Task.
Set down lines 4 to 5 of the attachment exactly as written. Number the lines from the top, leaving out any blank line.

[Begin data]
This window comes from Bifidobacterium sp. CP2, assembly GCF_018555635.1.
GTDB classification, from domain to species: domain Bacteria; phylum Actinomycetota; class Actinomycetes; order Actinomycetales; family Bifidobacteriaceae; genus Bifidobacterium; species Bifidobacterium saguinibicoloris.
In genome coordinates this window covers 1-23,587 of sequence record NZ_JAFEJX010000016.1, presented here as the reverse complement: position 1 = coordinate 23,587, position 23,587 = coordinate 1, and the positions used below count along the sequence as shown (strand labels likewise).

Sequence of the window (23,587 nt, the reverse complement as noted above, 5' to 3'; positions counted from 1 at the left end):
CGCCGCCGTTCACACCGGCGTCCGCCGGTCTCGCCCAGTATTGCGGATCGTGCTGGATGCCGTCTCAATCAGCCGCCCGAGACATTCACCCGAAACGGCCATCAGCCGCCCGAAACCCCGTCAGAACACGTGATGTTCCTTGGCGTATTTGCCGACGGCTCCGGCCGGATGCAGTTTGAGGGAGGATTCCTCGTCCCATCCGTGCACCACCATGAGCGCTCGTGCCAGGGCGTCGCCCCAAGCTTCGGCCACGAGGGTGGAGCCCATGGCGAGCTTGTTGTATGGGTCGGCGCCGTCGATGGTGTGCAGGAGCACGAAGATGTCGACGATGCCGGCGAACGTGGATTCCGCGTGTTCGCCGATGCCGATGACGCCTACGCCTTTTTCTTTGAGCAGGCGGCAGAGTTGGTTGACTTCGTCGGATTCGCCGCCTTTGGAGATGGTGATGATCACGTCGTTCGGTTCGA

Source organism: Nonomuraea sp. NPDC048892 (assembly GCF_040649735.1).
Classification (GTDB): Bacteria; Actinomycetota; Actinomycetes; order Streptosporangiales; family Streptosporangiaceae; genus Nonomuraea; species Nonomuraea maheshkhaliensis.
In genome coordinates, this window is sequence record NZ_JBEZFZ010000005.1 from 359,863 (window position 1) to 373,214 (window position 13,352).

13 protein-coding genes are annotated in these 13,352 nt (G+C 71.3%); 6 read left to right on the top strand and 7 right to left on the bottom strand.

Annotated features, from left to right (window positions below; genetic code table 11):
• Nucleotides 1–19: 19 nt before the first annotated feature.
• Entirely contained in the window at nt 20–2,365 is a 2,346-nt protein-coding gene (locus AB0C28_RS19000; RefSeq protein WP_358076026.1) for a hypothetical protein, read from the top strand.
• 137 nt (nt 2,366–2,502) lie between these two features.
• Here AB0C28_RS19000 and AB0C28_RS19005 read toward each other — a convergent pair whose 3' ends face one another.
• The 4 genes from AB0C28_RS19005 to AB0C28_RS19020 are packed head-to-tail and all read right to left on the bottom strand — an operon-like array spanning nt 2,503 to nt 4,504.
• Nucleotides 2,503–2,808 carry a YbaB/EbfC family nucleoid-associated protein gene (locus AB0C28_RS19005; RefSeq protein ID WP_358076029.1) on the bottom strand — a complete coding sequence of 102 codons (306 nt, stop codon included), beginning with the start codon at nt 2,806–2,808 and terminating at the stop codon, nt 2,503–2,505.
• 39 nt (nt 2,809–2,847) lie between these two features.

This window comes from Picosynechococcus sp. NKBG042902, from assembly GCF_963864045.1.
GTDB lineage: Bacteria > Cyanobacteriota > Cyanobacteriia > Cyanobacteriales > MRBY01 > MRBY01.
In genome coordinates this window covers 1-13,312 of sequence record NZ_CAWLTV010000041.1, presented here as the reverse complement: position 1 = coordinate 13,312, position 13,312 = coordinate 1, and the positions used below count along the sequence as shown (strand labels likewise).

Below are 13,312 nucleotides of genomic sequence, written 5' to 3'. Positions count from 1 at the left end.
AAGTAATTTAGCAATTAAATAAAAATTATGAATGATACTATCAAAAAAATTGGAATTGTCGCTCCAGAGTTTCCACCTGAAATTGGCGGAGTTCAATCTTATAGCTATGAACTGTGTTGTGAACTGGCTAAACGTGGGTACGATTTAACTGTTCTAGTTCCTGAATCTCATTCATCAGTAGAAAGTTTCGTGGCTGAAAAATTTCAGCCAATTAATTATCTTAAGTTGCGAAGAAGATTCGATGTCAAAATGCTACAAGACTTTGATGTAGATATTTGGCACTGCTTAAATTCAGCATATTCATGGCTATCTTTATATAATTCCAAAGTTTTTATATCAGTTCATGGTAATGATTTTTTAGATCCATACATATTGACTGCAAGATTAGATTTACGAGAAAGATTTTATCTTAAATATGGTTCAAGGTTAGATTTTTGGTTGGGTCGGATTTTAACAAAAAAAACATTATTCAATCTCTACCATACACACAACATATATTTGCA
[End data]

Sequence of the window (23,587 nt, the reverse complement as noted above, 5' to 3'; positions counted from 1 at the left end):
CGCCGCCGTTCACACCGGCGTCCGCCGGTCTCGCCCAGTATTGCGGATCGTGCTGGATGCCGTCTCAATCAGCCGCCCGAGACATTCACCCGAAACGGCCATCAGCCGCCCGAAACCCCGTCAGAACACGTGATGTTCCTTGGCGTATTTGCCGACGGCTCCGGCCGGATGCAGTTTGAGGGAGGATTCCTCGTCCCATCCGTGCACCACCATGAGCGCTCGTGCCAGGGCGTCGCCCCAAGCTTCGGCCACGAGGGTGGAGCCCATGGCGAGCTTGTTGTATGGGTCGGCGCCGTCGATGGTGTGCAGGAGCACGAAGATGTCGACGATGCCGGCGAACGTGGATTCCGCGTGTTCGCCGATGCCGATGACGCCTACGCCTTTTTCTTTGAGCAGGCGGCAGAGTTGGTTGACTTCGTCGGATTCGCCGCCTTTGGAGATGGTGATGATCACGTCGTTCGGTTCGA